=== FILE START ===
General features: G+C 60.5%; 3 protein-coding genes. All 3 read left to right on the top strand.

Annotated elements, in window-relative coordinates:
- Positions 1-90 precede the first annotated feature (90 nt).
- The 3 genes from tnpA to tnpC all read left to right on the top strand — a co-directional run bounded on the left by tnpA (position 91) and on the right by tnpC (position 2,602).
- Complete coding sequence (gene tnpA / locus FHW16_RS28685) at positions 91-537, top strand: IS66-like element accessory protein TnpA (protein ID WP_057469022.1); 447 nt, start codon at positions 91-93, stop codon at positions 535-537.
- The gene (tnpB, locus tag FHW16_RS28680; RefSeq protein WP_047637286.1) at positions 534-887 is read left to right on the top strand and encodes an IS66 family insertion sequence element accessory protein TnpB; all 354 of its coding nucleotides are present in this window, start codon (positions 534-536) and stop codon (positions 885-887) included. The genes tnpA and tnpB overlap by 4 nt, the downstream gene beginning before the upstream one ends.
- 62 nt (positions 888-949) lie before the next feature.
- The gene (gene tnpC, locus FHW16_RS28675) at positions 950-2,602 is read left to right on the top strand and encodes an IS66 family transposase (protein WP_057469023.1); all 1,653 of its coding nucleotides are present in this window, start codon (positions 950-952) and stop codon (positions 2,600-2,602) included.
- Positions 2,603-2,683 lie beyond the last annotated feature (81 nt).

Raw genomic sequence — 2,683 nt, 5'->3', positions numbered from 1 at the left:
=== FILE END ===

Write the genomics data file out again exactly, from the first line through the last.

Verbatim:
General features: G+C 60.5%; 3 protein-coding genes. All 3 read left to right on the top strand.

Annotated elements, in window-relative coordinates:
- Positions 1-90 precede the first annotated feature (90 nt).
- The 3 genes from tnpA to tnpC all read left to right on the top strand — a co-directional run bounded on the left by tnpA (position 91) and on the right by tnpC (position 2,602).
- Complete coding sequence (gene tnpA / locus FHW16_RS28685) at positions 91-537, top strand: IS66-like element accessory protein TnpA (protein ID WP_057469022.1); 447 nt, start codon at positions 91-93, stop codon at positions 535-537.
- The gene (tnpB, locus tag FHW16_RS28680; RefSeq protein WP_047637286.1) at positions 534-887 is read left to right on the top strand and encodes an IS66 family insertion sequence element accessory protein TnpB; all 354 of its coding nucleotides are present in this window, start codon (positions 534-536) and stop codon (positions 885-887) included. The genes tnpA and tnpB overlap by 4 nt, the downstream gene beginning before the upstream one ends.
- 62 nt (positions 888-949) lie before the next feature.
- The gene (gene tnpC, locus FHW16_RS28675) at positions 950-2,602 is read left to right on the top strand and encodes an IS66 family transposase (protein WP_057469023.1); all 1,653 of its coding nucleotides are present in this window, start codon (positions 950-952) and stop codon (positions 2,600-2,602) included.
- Positions 2,603-2,683 lie beyond the last annotated feature (81 nt).

Raw genomic sequence — 2,683 nt, 5'->3', positions numbered from 1 at the left: